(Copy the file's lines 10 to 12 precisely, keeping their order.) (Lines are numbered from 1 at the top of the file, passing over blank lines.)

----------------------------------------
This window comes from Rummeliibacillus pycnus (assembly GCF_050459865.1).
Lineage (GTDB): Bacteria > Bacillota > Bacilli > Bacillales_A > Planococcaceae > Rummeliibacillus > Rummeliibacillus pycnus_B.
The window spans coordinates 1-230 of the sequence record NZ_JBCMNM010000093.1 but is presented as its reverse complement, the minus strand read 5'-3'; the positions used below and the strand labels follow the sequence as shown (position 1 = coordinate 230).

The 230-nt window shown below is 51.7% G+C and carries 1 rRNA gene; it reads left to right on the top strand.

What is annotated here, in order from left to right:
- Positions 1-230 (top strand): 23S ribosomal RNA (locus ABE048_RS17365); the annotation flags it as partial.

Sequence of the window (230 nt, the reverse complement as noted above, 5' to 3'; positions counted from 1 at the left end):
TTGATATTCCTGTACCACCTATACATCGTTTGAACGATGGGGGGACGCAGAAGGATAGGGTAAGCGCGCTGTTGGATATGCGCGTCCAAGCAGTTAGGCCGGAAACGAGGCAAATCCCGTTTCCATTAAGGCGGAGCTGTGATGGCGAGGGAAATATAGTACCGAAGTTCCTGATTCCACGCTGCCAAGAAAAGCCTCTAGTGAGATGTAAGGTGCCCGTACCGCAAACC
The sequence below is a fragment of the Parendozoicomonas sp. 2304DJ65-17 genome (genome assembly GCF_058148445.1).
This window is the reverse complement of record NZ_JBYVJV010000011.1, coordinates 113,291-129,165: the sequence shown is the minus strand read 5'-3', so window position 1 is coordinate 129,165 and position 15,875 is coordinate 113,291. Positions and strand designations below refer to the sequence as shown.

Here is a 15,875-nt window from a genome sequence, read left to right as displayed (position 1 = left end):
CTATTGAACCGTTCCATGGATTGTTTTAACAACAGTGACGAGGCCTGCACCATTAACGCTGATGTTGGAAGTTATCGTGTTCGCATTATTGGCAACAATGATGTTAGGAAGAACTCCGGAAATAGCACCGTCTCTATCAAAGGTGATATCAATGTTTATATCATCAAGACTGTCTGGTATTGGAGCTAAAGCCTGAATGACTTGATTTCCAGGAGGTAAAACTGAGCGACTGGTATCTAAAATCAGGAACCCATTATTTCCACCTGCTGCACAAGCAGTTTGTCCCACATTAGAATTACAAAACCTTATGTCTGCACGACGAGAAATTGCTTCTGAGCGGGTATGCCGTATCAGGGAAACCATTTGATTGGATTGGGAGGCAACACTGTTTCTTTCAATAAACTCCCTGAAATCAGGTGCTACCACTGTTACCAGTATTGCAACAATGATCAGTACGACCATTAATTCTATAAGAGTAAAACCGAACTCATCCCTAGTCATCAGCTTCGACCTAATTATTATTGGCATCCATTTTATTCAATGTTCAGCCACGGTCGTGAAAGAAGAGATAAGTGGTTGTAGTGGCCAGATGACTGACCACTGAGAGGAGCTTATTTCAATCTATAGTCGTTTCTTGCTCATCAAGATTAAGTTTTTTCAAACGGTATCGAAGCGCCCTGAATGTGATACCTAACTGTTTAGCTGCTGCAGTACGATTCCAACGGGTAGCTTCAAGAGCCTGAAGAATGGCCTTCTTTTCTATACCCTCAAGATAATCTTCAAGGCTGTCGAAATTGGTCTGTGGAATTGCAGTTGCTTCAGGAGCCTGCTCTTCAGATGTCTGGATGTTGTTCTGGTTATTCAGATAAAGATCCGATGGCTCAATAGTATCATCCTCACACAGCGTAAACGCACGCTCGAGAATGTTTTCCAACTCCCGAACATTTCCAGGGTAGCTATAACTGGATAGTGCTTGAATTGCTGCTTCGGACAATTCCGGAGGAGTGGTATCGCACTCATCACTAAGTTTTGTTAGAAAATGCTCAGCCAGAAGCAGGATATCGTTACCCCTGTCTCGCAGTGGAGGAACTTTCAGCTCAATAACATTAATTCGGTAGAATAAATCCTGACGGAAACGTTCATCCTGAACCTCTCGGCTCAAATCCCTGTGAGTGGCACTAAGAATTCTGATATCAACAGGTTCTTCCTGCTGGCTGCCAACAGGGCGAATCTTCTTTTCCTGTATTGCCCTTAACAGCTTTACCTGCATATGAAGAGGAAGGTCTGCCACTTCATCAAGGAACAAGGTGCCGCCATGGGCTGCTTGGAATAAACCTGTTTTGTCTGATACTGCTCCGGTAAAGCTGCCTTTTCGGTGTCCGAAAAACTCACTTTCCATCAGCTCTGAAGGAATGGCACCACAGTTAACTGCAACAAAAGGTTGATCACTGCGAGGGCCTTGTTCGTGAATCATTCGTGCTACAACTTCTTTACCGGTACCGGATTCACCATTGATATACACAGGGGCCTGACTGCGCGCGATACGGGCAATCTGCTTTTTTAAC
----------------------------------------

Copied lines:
This window is the reverse complement of record NZ_JBYVJV010000011.1, coordinates 113,291-129,165: the sequence shown is the minus strand read 5'-3', so window position 1 is coordinate 129,165 and position 15,875 is coordinate 113,291. Positions and strand designations below refer to the sequence as shown.

Here is a 15,875-nt window from a genome sequence, read left to right as displayed (position 1 = left end):
CTATTGAACCGTTCCATGGATTGTTTTAACAACAGTGACGAGGCCTGCACCATTAACGCTGATGTTGGAAGTTATCGTGTTCGCATTATTGGCAACAATGATGTTAGGAAGAACTCCGGAAATAGCACCGTCTCTATCAAAGGTGATATCAATGTTTATATCATCAAGACTGTCTGGTATTGGAGCTAAAGCCTGAATGACTTGATTTCCAGGAGGTAAAACTGAGCGACTGGTATCTAAAATCAGGAACCCATTATTTCCACCTGCTGCACAAGCAGTTTGTCCCACATTAGAATTACAAAACCTTATGTCTGCACGACGAGAAATTGCTTCTGAGCGGGTATGCCGTATCAGGGAAACCATTTGATTGGATTGGGAGGCAACACTGTTTCTTTCAATAAACTCCCTGAAATCAGGTGCTACCACTGTTACCAGTATTGCAACAATGATCAGTACGACCATTAATTCTATAAGAGTAAAACCGAACTCATCCCTAGTCATCAGCTTCGACCTAATTATTATTGGCATCCATTTTATTCAATGTTCAGCCACGGTCGTGAAAGAAGAGATAAGTGGTTGTAGTGGCCAGATGACTGACCACTGAGAGGAGCTTATTTCAATCTATAGTCGTTTCTTGCTCATCAAGATTAAGTTTTTTCAAACGGTATCGAAGCGCCCTGAATGTGATACCTAACTGTTTAGCTGCTGCAGTACGATTCCAACGGGTAGCTTCAAGAGCCTGAAGAATGGCCTTCTTTTCTATACCCTCAAGATAATCTTCAAGGCTGTCGAAATTGGTCTGTGGAATTGCAGTTGCTTCAGGAGCCTGCTCTTCAGATGTCTGGATGTTGTTCTGGTTATTCAGATAAAGATCCGATGGCTCAATAGTATCATCCTCACACAGCGTAAACGCACGCTCGAGAATGTTTTCCAACTCCCGAACATTTCCAGGGTAGCTATAACTGGATAGTGCTTGAATTGCTGCTTCGGACAATTCCGGAGGAGTGGTATCGCACTCATCACTAAGTTTTGTTAGAAAATGCTCAGCCAGAAGCAGGATATCGTTACCCCTGTCTCGCAGTGGAGGAACTTTCAGCTCAATAACATTAATTCGGTAGAATAAATCCTGACGGAAACGTTCATCCTGAACCTCTCGGCTCAAATCCCTGTGAGTGGCACTAAGAATTCTGATATCAACAGGTTCTTCCTGCTGGCTGCCAACAGGGCGAATCTTCTTTTCCTGTATTGCCCTTAACAGCTTTACCTGCATATGAAGAGGAAGGTCTGCCACTTCATCAAGGAACAAGGTGCCGCCATGGGCTGCTTGGAATAAACCTGTTTTGTCTGATACTGCTCCGGTAAAGCTGCCTTTTCGGTGTCCGAAAAACTCACTTTCCATCAGCTCTGAAGGAATGGCACCACAGTTAACTGCAACAAAAGGTTGATCACTGCGAGGGCCTTGTTCGTGAATCATTCGTGCTACAACTTCTTTACCGGTACCGGATTCACCATTGATATACACAGGGGCCTGACTGCGCGCGATACGGGCAATCTGCTTTTTTAAC